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Des précautions s’imposent sur toutes les fermes pour prévenir la grippe aviaire

Precautions must be taken in all farms to prevent bird flu

Farming. Prevention, control and control measures are recommended for all farms to reduce the spread of bird flu virus.

The Ministry of Agriculture, Fisheries and Food (MAPAQ) and the Canadian Food Inspection Agency (CFIA) are issuing this notice on the sidelines of the first two cases of bird flu in Quebec. This infection was detected in Estée, more specifically on a commercial poultry farm (Canard-du-Lac-Brum in Saint-Claude) and the other on a small non-commercial farm in Haut-Saint-François.

“There is no evidence that the virus can be transmitted to humans through consumption of properly prepared and cooked poultry, game or eggs,” the statement said. You can continue to take them without fear by taking the usual precautions regarding safe food storage, handling and preparation. »

Avian influenza poses a low risk to the general population. The rare cases in which the virus is transmitted to humans are generally associated with close and prolonged contact with infected birds in a closed environment.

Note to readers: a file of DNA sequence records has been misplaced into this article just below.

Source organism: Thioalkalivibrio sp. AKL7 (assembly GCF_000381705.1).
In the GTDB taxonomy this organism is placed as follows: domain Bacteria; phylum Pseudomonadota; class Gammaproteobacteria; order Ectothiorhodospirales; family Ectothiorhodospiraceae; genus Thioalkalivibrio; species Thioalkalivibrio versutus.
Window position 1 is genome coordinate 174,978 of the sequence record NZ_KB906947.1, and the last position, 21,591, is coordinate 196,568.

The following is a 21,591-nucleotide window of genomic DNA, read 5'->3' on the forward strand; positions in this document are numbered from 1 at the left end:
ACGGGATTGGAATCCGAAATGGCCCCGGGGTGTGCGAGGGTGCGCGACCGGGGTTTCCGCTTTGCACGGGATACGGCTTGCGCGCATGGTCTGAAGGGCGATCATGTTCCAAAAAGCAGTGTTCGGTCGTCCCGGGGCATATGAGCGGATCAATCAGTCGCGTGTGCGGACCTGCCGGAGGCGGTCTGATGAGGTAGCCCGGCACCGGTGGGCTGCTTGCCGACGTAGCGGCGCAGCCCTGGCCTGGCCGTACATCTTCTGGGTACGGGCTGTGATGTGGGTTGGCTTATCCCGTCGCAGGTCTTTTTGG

MAPAQ and the Quebec Poultry Disease Control Team (EQCMA) are reminding owners of farmed birds to strengthen biosecurity measures and comply with regulations that respect the sanitary conditions of places where captive birds are kept.

MAPAQ also recommends that bird owners, whether on commercial farms or in backyards, take the following precautions:

Avoid direct or indirect contact between farmed birds and wild birds;

If your birds must have access to an outdoor enclosure, the net placed over the enclosure should prevent wild birds from landing there;

Avoid attracting wild birds with food or bodies of water near the enclosure.

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Restrict access to the farm to authorized persons only. Ensure that these people comply with applicable biosecurity procedures.

Clean and sterilize cars before they enter livestock places.

Avoid gatherings of birds.

MAPAQ calls for vigilance by poultry owners. They should watch for signs of avian influenza in their birds, such as a lack of energy and appetite, decreased egg production, and many eggs with soft shells or no shells.

In the event of unusual deaths or signs of illness, a veterinarian should be consulted. If this is not possible, call the MAPAQ Reporting Center at 1844 ANIMALS or the CFIA emergency phone line at 1866806-4115.

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